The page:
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Transmembrane transport of bicarbonate unravelled

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journal contribution
posted on 05.05.2021, 13:17 authored by Luis Martínez‐Crespo, Sarah Hewitt, Nicola Alessandro De Simone, Vladimír Šindelář, Anthony P Davis, Stephen ButlerStephen Butler, Hennie Valkenier
Anion receptors can be used to transport ions across lipid bilayers, which has potential for therapeutic applications. Synthetic bicarbonate transporters are of particular interest, as defects in transmembrane transport of bicarbonate are associated with various diseases. However, no convenient method exists to directly observe bicarbonate transport and study the mechanisms involved. Here, an assay is presented that allows the kinetics of bicarbonate transport into liposomes to be monitored directly and with great sensitivity. The assay utilises an encapsulated europium(III) complex, which exhibits a large increase in emission intensity upon binding bicarbonate. Mechanisms involving CO2 diffusion and the dissipation of a pH gradient are shown to be able to lead to an increase in bicarbonate concentration within liposomes, without transport of the anion occurring at all. By distinguishing these alternative mechanisms from actual bicarbonate transport, this assay will inform the future development of bicarbonate transporters.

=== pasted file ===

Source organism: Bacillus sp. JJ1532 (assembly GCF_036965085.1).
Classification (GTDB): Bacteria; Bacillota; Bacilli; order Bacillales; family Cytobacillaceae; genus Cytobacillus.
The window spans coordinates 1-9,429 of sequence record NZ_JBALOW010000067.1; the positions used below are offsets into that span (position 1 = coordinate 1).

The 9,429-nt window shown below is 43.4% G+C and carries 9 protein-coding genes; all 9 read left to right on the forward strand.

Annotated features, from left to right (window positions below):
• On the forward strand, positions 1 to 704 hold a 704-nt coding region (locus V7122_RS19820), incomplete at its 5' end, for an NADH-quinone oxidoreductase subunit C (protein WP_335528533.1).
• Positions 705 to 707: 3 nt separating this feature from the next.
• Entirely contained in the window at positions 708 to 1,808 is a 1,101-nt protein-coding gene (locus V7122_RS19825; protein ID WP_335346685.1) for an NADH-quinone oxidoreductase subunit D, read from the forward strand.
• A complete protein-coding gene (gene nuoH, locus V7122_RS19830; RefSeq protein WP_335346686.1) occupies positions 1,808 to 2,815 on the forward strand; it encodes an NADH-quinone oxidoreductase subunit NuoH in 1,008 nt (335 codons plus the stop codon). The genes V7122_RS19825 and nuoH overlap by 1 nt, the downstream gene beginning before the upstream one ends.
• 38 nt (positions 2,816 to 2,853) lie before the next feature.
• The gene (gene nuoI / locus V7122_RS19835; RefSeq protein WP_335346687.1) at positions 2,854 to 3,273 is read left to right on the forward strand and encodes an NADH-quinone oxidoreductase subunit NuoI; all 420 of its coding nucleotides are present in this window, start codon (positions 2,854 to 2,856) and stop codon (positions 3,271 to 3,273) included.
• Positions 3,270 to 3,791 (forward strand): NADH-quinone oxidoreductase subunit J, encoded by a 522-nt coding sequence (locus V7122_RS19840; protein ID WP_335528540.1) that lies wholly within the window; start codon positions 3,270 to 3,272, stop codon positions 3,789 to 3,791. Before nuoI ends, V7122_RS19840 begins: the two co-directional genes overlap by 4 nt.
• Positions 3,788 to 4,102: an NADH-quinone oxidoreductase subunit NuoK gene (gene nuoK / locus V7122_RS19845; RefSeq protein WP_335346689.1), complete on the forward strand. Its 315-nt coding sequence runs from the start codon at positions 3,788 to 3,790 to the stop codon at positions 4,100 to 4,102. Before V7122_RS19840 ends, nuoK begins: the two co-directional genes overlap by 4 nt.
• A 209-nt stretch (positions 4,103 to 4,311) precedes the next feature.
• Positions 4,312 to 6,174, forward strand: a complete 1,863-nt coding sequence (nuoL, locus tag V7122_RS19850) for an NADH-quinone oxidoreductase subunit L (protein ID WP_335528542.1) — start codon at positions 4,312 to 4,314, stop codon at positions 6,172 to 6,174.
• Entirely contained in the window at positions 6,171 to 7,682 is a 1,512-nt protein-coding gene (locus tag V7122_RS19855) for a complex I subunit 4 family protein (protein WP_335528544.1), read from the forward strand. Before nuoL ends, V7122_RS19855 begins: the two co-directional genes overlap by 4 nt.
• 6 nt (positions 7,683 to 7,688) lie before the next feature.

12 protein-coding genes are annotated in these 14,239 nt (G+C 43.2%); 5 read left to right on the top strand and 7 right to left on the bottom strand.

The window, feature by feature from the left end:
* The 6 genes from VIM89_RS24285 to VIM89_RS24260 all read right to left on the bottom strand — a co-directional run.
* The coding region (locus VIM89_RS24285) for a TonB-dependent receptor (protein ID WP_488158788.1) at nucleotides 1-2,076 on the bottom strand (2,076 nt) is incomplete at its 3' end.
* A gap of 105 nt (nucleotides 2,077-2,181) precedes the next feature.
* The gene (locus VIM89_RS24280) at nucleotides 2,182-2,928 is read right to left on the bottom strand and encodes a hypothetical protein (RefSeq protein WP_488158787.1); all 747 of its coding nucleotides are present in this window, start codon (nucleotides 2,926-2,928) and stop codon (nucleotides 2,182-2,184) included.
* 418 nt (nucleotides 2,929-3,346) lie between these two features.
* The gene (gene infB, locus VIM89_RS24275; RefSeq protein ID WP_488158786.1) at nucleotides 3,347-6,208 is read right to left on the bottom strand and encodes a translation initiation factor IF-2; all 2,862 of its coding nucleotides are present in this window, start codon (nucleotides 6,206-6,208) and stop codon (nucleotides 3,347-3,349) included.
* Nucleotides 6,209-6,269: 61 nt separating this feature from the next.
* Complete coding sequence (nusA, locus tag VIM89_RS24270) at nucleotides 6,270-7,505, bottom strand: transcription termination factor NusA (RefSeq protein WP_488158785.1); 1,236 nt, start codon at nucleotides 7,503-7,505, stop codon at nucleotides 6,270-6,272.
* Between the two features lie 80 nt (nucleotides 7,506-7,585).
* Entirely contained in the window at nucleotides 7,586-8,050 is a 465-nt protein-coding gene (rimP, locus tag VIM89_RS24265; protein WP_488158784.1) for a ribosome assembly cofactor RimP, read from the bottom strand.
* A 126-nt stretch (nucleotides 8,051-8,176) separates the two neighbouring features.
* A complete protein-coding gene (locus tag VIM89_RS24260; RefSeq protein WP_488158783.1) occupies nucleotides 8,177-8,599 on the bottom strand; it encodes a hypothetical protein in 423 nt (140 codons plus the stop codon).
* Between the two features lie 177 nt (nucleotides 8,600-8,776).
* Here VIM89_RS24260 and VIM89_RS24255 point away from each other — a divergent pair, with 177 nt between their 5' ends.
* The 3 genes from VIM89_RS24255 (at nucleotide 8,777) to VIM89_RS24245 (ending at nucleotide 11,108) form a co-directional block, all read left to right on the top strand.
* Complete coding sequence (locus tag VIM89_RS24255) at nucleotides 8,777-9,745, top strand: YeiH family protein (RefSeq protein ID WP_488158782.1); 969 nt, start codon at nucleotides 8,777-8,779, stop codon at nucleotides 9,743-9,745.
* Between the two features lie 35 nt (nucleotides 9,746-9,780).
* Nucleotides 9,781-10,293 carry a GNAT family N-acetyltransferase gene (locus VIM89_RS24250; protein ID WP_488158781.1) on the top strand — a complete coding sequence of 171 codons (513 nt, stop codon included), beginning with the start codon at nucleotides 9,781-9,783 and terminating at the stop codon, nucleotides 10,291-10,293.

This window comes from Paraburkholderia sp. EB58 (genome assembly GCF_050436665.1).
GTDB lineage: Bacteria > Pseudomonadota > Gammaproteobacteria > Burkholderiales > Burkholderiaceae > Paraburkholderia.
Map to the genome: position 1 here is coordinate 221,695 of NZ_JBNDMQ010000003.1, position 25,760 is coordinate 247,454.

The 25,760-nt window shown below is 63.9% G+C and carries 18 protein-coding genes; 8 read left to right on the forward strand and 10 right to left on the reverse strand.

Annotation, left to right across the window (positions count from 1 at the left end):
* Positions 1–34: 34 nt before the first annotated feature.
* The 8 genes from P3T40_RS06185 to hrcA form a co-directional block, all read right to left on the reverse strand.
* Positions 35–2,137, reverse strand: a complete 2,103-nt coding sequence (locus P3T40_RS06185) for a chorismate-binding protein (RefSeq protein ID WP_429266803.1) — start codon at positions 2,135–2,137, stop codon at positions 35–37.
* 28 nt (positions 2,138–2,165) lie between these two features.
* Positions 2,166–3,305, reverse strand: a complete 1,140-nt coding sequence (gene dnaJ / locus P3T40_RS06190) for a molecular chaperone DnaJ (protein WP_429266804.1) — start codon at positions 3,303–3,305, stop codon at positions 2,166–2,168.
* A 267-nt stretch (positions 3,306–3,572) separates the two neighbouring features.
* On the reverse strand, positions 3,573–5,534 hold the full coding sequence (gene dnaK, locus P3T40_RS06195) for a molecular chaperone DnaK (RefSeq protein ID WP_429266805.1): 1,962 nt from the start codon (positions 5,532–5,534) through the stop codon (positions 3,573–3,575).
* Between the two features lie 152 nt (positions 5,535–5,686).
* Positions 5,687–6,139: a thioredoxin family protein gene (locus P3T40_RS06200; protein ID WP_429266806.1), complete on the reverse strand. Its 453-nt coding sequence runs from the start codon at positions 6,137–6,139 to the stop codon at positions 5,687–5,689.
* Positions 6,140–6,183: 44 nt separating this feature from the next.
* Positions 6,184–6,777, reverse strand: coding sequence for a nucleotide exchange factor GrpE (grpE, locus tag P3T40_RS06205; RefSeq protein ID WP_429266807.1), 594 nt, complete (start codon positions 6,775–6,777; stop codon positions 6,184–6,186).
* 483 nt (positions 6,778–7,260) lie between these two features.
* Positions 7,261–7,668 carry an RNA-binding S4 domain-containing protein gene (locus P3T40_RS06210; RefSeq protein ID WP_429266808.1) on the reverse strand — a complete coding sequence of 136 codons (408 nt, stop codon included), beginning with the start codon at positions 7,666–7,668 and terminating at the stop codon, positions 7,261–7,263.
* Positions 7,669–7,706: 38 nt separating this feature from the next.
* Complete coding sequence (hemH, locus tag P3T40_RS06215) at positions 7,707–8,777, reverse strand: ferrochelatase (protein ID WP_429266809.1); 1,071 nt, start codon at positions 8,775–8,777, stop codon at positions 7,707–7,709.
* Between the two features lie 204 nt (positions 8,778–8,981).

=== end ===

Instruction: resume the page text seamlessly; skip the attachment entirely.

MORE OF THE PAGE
Funding

European Research Council (ERC) under the European Union’s Horizon 2020 research and innovation programme (Grant agreement No. 802727)

Luminescent Host Molecules for Multisite Recognition of Polyphosphate Anions

Engineering and Physical Sciences Research Council

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Wellcome Trust (204500/Z/16/Z)

Czech Science Foundation (No. 20-13922S)

History

School

  • Science

Department

  • Chemistry

Published in

Chemistry – A European Journal

Volume

27

Issue

26

Pages

7367-7375

Publisher

Wiley

Version

VoR (Version of Record)

Rights holder

© The Authors

Publisher statement

This is an Open Access Article. It is published by Wiley under the Creative Commons Attribution 4.0 International Licence (CC BY 4.0). Full details of this licence are available at: https://creativecommons.org/licenses/by/4.0/

Publication date

2021-05-01

Copyright date

2021

ISSN

0947-6539

eISSN

1521-3765

Language

en

Depositor

Dr Stephen Butler. Deposit date: 5 May 2021

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